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I dont understand a common logic behind llMoveToTarget and llLookAt functions. I can use llMoveToTarget in an object attached to Avatar, then avatars moves with an object and so i can drive it to any place i want. Which is very nice and usefull. I would expect to find same behaviour in llLookAt, so i can from an attachment rotate an Avatar to any position I like. But it is not so, Avatar does not rotate, only moves. Maybe it is my fault and there is a way to do it, so if anybody knows anything about it please let me know. Thanx in advance.Martinek Martinsyde 17:11, 5 February 2011 (PST)

There is no way to rotate an avatar with a script. The reasoning being this it would imply moving the default position and angle of the camera, which the user might not agree with. Instead of resolving the murky camera behavior expectations, they just didn't enable the feature at all. -- Strife (talk|contribs) 10:36, 8 February 2011 (PST)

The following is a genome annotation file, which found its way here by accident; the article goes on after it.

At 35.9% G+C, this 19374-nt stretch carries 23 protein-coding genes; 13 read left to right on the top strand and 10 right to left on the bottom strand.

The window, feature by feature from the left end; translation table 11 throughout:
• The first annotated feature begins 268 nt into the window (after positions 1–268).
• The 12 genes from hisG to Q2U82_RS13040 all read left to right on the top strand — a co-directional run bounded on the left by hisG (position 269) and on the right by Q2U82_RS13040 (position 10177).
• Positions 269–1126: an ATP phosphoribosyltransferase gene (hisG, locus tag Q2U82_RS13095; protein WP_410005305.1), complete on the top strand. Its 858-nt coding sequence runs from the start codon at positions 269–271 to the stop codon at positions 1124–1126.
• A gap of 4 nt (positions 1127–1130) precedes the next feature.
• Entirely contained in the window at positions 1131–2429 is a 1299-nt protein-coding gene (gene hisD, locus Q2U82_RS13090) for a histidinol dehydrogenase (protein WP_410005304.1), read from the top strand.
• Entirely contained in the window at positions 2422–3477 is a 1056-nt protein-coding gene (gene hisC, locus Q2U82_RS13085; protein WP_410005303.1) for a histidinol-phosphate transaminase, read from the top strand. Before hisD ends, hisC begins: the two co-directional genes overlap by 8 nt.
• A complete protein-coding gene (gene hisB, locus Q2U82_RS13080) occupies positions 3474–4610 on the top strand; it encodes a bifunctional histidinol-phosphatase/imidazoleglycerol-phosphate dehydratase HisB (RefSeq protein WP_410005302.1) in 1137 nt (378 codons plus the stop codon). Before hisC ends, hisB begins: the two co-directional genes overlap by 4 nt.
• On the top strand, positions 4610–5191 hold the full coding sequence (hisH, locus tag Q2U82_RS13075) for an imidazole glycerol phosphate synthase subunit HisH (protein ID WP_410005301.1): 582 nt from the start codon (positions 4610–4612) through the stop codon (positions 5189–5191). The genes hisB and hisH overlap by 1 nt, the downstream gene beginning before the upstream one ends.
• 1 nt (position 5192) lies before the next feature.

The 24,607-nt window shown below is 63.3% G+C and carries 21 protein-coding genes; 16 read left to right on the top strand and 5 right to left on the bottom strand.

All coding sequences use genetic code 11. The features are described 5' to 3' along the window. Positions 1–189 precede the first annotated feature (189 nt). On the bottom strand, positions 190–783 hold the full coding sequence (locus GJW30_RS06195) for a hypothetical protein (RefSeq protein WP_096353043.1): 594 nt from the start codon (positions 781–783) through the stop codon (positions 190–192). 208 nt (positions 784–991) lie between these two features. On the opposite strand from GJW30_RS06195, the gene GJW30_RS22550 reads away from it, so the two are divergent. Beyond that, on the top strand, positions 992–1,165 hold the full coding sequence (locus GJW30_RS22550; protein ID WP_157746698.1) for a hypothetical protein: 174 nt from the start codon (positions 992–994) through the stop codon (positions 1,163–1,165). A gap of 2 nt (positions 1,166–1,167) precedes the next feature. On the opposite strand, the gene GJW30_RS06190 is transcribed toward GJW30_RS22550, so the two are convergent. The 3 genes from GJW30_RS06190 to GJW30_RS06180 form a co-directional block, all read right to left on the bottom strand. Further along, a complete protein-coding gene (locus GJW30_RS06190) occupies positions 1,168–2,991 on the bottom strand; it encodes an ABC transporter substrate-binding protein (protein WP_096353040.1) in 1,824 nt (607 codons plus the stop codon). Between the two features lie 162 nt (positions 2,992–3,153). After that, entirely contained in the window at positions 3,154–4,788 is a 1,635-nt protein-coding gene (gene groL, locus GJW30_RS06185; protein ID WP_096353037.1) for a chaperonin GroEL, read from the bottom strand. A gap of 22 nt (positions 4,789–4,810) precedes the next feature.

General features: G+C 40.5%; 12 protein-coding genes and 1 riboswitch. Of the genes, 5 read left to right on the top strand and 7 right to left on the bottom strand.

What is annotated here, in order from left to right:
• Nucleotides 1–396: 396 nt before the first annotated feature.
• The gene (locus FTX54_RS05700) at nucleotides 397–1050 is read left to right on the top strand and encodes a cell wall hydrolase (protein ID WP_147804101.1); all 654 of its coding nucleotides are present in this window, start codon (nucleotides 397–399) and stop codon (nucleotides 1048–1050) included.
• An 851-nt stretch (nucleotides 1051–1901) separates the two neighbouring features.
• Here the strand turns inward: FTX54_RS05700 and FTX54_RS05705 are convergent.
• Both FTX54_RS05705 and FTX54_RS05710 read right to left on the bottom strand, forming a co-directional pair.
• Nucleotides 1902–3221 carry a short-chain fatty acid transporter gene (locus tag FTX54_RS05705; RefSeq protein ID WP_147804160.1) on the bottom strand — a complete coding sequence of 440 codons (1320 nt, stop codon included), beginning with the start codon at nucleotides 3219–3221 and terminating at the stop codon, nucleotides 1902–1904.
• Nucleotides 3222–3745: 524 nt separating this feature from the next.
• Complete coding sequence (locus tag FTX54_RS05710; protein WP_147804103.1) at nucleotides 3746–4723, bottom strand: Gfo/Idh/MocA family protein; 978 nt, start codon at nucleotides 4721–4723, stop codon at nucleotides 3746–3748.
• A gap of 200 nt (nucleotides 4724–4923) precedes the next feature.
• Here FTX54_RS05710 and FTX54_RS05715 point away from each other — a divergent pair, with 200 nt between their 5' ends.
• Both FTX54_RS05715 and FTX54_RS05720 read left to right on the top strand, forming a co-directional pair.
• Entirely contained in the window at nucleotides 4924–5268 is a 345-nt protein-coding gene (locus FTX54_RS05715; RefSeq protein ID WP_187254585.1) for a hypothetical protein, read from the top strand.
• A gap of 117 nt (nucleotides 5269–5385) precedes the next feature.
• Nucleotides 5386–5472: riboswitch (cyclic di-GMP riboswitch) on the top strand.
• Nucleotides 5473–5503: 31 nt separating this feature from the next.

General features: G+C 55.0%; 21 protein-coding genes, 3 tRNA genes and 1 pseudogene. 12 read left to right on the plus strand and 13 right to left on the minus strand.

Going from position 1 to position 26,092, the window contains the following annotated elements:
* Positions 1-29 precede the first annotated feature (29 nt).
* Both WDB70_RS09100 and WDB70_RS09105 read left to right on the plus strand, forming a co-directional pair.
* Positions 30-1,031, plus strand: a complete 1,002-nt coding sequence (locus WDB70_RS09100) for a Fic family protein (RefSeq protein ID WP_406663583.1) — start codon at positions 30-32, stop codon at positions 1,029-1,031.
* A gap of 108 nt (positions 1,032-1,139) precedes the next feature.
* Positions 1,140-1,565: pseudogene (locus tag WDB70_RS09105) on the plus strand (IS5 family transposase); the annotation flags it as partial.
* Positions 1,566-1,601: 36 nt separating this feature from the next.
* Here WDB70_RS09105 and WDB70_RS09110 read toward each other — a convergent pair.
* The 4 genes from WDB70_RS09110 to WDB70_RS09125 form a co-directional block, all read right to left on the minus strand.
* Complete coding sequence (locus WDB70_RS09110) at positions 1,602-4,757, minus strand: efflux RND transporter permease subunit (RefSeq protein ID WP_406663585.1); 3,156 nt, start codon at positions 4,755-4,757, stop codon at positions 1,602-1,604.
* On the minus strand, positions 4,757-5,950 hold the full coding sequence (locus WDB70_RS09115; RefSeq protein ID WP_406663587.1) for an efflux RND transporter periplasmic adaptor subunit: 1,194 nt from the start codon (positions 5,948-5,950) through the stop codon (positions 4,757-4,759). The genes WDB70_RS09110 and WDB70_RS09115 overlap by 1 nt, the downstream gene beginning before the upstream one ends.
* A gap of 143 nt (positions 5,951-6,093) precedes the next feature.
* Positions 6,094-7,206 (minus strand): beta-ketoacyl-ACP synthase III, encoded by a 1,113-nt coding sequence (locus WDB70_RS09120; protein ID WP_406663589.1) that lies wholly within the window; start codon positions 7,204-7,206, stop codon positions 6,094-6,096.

But they allow to move avatar exactly this way with llMoveToTarget(...).

The Math

I have been tinkering with this for about 3 hours now and cant figure out what makes llLookAt tick, it seems super simple but that's just because its all in one function. What im working on is a AI like line of sight program using Raycasts and sensors and i need to get the orientation between the ends of the ray. How i usually get the rotation value that llLookAt uses to get its rot, without all the looking. Normally its easy to get the prim to look at the target, give its rotation, and then calculate. but i cant have this looking at everything.

Most of my attempts always end with the same results as adding + <0.0,1.0,0.0>. Its noobish... —The preceding unsigned comment was added on 12:58, 31 January 2013 by Krade DimondAK

<lsl>vector targetPoint = llVecNorm( targetPos - basePos ); while (targetPoint != <0.0, 0.0, 1.0>){

   vector topPoint = <0.0, 0.0, 1.0>; //-- 1 unit local up
   rotation targetRot = llRotBetween( topPoint, targetPoint );
   llSetRotation( targetRot * currentRot);
   targetPoint = llVecNorm( targetPos - basePos );


the basic idea of how it works (not the exact implementation) is a bit like that... for more complicated specifics, you might want to check out geometric, which has various geometric functions that determine point intersections, and llRotBetween which has the reference math used in determining the rotation between points
-- Void (talk|contribs) 10:10, 1 February 2013 (PST)